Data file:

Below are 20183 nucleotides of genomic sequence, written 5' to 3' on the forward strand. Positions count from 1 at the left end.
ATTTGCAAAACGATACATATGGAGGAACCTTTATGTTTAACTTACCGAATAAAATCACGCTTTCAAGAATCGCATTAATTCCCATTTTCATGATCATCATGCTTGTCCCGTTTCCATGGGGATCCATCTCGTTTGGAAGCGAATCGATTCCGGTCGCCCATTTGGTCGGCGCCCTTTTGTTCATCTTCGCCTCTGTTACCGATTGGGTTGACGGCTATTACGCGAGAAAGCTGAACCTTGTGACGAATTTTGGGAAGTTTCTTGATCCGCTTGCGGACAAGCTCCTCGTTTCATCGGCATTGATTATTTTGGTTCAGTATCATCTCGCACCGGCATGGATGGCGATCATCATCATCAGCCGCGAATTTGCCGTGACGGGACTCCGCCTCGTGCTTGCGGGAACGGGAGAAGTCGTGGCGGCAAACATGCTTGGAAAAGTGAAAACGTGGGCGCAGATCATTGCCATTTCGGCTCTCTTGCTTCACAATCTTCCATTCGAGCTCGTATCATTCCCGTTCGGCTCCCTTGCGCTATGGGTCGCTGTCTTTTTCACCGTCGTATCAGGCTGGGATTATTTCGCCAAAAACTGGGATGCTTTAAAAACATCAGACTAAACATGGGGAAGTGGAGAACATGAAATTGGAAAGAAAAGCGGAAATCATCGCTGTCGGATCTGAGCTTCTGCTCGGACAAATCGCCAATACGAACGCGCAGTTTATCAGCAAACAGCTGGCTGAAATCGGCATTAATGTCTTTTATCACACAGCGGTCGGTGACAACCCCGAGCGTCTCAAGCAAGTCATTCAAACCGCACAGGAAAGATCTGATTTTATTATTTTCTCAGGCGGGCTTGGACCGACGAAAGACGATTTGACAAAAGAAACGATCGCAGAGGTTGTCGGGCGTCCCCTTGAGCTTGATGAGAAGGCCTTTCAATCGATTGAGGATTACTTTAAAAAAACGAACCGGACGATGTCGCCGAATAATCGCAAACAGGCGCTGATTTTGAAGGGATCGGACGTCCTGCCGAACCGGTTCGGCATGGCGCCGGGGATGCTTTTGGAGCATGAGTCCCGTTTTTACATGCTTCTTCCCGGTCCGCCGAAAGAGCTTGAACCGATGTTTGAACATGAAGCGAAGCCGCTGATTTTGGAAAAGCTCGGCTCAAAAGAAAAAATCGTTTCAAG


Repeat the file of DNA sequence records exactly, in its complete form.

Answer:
Below are 20183 nucleotides of genomic sequence, written 5' to 3' on the forward strand. Positions count from 1 at the left end.
ATTTGCAAAACGATACATATGGAGGAACCTTTATGTTTAACTTACCGAATAAAATCACGCTTTCAAGAATCGCATTAATTCCCATTTTCATGATCATCATGCTTGTCCCGTTTCCATGGGGATCCATCTCGTTTGGAAGCGAATCGATTCCGGTCGCCCATTTGGTCGGCGCCCTTTTGTTCATCTTCGCCTCTGTTACCGATTGGGTTGACGGCTATTACGCGAGAAAGCTGAACCTTGTGACGAATTTTGGGAAGTTTCTTGATCCGCTTGCGGACAAGCTCCTCGTTTCATCGGCATTGATTATTTTGGTTCAGTATCATCTCGCACCGGCATGGATGGCGATCATCATCATCAGCCGCGAATTTGCCGTGACGGGACTCCGCCTCGTGCTTGCGGGAACGGGAGAAGTCGTGGCGGCAAACATGCTTGGAAAAGTGAAAACGTGGGCGCAGATCATTGCCATTTCGGCTCTCTTGCTTCACAATCTTCCATTCGAGCTCGTATCATTCCCGTTCGGCTCCCTTGCGCTATGGGTCGCTGTCTTTTTCACCGTCGTATCAGGCTGGGATTATTTCGCCAAAAACTGGGATGCTTTAAAAACATCAGACTAAACATGGGGAAGTGGAGAACATGAAATTGGAAAGAAAAGCGGAAATCATCGCTGTCGGATCTGAGCTTCTGCTCGGACAAATCGCCAATACGAACGCGCAGTTTATCAGCAAACAGCTGGCTGAAATCGGCATTAATGTCTTTTATCACACAGCGGTCGGTGACAACCCCGAGCGTCTCAAGCAAGTCATTCAAACCGCACAGGAAAGATCTGATTTTATTATTTTCTCAGGCGGGCTTGGACCGACGAAAGACGATTTGACAAAAGAAACGATCGCAGAGGTTGTCGGGCGTCCCCTTGAGCTTGATGAGAAGGCCTTTCAATCGATTGAGGATTACTTTAAAAAAACGAACCGGACGATGTCGCCGAATAATCGCAAACAGGCGCTGATTTTGAAGGGATCGGACGTCCTGCCGAACCGGTTCGGCATGGCGCCGGGGATGCTTTTGGAGCATGAGTCCCGTTTTTACATGCTTCTTCCCGGTCCGCCGAAAGAGCTTGAACCGATGTTTGAACATGAAGCGAAGCCGCTGATTTTGGAAAAGCTCGGCTCAAAAGAAAAAATCGTTTCAAG